Makonde is Bantu language spoken by the Makonde people in southeast Tanzania and northern Mozambique along the river Ruvuma. According to Ethnologue there are 900,000 Makonde speakers in Tanzania, and 360,000 in Mozambique. In Tanzania the Makonde live mainly in the Province of Cabo Delgado, and particularly in the Mtwara, Newala and Masasi districts of the Mtwara Region. There are also some Makonde speakers in Kenya.
Makonde is also known as Chimakonde, Chinimakonde or Matambwe in Tanzania, and as Shimakonde or Matambwe in Mozambique. Dialects include Maviha, Maraba and Matambwe in Tanzania, and Vadonde, Vamwalu, Vamwambe, Vamakonde and Mavihaand in Mozambique. The name Makonde means 'dry areas', and the areas where the Makonde people live are mainly dry. Makonde is closely related to Yao.
Note: the apostrophe in the sample text below possibly indicates a glottal stop, however I have found no sources that confirm this yet.
Vanu vohevohe vaidile n'chilambo valendene. Vanijaliwa ulimala vene. Pavele vanu pave na ulongo.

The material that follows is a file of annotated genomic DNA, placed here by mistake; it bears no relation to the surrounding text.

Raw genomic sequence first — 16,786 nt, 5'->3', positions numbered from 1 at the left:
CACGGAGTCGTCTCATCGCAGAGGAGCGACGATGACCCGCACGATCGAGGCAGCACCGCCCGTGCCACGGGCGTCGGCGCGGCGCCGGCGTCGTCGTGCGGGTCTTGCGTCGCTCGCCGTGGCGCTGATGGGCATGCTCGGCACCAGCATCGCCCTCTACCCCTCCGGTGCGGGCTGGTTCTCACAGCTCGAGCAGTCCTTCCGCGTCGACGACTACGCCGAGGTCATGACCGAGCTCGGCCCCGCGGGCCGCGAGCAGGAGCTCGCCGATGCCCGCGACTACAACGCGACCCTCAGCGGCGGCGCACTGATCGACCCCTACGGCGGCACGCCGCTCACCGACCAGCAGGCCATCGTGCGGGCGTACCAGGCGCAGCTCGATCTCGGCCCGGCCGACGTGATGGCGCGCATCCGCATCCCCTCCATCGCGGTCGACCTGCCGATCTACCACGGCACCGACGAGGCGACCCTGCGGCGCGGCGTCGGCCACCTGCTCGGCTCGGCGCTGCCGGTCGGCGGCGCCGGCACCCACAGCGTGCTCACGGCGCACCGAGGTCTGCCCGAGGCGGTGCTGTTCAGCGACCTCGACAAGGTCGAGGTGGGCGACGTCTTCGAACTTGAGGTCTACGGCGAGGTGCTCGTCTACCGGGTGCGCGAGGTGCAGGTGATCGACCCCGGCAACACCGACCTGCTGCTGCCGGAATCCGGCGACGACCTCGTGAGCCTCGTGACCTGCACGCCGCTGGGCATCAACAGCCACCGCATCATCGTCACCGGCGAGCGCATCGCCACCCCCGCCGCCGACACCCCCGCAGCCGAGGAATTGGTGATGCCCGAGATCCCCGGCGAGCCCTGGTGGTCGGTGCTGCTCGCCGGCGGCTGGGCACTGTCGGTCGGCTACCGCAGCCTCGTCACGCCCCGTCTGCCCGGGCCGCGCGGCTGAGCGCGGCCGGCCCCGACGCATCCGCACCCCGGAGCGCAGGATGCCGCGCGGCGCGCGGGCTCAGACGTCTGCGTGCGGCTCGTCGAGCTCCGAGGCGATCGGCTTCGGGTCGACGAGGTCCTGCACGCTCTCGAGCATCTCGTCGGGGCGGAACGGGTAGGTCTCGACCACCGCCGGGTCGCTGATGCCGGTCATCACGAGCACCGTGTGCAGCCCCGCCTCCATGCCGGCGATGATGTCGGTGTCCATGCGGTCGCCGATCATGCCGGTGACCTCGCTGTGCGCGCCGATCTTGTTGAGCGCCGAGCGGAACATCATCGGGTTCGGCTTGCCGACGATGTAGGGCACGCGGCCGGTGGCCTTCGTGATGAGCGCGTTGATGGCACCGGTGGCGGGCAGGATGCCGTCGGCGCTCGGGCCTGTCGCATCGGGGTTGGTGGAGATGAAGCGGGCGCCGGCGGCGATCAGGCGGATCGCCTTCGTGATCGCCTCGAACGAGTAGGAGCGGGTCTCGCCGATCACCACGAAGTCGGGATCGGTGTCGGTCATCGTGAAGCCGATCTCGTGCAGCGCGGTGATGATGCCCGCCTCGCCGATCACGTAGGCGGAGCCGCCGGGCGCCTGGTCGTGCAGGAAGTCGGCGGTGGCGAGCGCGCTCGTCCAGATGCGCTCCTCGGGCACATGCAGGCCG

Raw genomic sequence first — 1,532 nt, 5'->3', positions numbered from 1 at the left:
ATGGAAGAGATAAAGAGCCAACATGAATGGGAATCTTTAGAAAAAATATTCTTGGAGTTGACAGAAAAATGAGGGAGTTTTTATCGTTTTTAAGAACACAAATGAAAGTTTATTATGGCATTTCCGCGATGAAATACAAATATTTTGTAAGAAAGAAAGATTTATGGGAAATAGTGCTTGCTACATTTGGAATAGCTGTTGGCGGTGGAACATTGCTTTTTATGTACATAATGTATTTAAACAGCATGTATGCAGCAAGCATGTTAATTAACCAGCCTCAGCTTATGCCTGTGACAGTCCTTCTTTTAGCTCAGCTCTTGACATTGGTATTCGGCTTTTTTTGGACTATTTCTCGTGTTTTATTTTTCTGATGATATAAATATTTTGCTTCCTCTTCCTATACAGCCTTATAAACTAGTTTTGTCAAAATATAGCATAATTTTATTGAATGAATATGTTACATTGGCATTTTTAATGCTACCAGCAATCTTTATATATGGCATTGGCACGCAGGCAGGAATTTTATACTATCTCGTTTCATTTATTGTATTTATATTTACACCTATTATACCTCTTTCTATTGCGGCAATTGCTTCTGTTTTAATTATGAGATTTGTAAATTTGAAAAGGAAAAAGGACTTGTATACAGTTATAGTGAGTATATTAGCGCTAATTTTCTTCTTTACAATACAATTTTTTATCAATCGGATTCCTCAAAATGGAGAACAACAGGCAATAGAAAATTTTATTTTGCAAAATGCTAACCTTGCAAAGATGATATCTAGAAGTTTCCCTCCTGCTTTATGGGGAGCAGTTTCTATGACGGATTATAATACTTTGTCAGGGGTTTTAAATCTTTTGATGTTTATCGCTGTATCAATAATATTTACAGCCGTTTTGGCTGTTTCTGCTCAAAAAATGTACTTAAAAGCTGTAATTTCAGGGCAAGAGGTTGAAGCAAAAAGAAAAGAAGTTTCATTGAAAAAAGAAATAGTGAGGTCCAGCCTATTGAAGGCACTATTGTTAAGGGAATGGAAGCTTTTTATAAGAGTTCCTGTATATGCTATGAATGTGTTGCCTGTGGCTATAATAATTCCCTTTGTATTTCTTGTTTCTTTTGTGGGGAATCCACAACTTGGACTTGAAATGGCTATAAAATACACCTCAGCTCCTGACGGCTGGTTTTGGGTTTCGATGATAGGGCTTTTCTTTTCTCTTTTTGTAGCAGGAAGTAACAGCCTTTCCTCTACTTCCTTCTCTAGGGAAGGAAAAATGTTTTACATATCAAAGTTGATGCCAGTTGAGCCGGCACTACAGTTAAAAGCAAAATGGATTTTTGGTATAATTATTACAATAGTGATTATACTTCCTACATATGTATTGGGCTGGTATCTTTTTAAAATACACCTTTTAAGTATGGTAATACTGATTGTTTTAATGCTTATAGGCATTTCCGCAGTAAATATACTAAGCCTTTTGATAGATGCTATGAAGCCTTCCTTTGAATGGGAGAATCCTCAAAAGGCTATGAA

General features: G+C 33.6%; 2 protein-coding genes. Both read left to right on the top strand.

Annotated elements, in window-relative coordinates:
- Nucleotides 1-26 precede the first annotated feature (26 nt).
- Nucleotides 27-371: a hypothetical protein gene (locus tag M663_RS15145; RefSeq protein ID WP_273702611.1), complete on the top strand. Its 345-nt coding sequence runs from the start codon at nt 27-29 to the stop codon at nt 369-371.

All human beings are born free and equal in dignity and rights.
They are endowed with reason and conscience and should act towards
one another in a spirit of brotherhood.
(Article 1 of the Universal Declaration of Human Rights)
Information about the Makonde language
Bemba, Bulu, Chichewa, Chokwe, Comorian, Duala, Ewondo, Fang, Ganda/Luganda, Gwere, Herero, Ikizu, Jita, Kikuyu, Kimbundu, Kinyarwanda, Kirundi, Kongo, Konjo, Lingala, Loma, Lozi, Makonde, Mandekan, Maore, Mende, Mushungulu, Mwani, Nkore, Northern Ndebele (South Africa), Northern Ndebele (Zimbabwe), Northern Sotho, Nyole, OshiWambo, Ronga, Sena, Shona, Soga, Southern Ndebele, Southern Sotho, Swahili, Swati, Tofa, Tshiluba, Tsonga, Tswana, Tumbuka, Umbundu, Venda, Xhosa, Yao, Zigula, Zinza, Zulu
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